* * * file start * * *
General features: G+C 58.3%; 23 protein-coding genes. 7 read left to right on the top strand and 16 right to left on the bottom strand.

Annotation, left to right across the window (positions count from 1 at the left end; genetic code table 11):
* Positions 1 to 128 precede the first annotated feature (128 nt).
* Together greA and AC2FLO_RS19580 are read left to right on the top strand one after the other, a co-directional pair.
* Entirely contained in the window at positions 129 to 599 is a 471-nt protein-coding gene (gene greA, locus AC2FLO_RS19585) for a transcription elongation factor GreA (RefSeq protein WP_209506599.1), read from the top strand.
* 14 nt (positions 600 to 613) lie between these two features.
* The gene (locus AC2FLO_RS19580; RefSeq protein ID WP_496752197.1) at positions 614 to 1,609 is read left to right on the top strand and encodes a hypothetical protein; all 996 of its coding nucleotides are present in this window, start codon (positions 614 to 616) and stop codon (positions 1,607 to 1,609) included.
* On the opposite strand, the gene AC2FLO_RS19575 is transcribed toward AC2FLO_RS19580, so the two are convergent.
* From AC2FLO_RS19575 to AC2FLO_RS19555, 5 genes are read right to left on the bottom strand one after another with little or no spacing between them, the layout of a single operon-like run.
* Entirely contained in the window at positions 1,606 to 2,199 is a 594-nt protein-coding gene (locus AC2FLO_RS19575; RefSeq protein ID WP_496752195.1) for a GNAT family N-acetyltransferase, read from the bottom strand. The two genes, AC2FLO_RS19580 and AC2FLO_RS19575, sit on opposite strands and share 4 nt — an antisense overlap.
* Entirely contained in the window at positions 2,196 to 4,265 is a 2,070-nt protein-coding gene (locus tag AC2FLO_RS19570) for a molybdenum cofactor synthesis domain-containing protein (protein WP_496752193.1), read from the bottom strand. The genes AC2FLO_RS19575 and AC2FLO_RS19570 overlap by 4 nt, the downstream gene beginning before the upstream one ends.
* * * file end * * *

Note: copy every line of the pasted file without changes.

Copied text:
General features: G+C 58.3%; 23 protein-coding genes. 7 read left to right on the top strand and 16 right to left on the bottom strand.

Annotation, left to right across the window (positions count from 1 at the left end; genetic code table 11):
* Positions 1 to 128 precede the first annotated feature (128 nt).
* Together greA and AC2FLO_RS19580 are read left to right on the top strand one after the other, a co-directional pair.
* Entirely contained in the window at positions 129 to 599 is a 471-nt protein-coding gene (gene greA, locus AC2FLO_RS19585) for a transcription elongation factor GreA (RefSeq protein WP_209506599.1), read from the top strand.
* 14 nt (positions 600 to 613) lie between these two features.
* The gene (locus AC2FLO_RS19580; RefSeq protein ID WP_496752197.1) at positions 614 to 1,609 is read left to right on the top strand and encodes a hypothetical protein; all 996 of its coding nucleotides are present in this window, start codon (positions 614 to 616) and stop codon (positions 1,607 to 1,609) included.
* On the opposite strand, the gene AC2FLO_RS19575 is transcribed toward AC2FLO_RS19580, so the two are convergent.
* From AC2FLO_RS19575 to AC2FLO_RS19555, 5 genes are read right to left on the bottom strand one after another with little or no spacing between them, the layout of a single operon-like run.
* Entirely contained in the window at positions 1,606 to 2,199 is a 594-nt protein-coding gene (locus AC2FLO_RS19575; RefSeq protein ID WP_496752195.1) for a GNAT family N-acetyltransferase, read from the bottom strand. The two genes, AC2FLO_RS19580 and AC2FLO_RS19575, sit on opposite strands and share 4 nt — an antisense overlap.
* Entirely contained in the window at positions 2,196 to 4,265 is a 2,070-nt protein-coding gene (locus tag AC2FLO_RS19570) for a molybdenum cofactor synthesis domain-containing protein (protein WP_496752193.1), read from the bottom strand. The genes AC2FLO_RS19575 and AC2FLO_RS19570 overlap by 4 nt, the downstream gene beginning before the upstream one ends.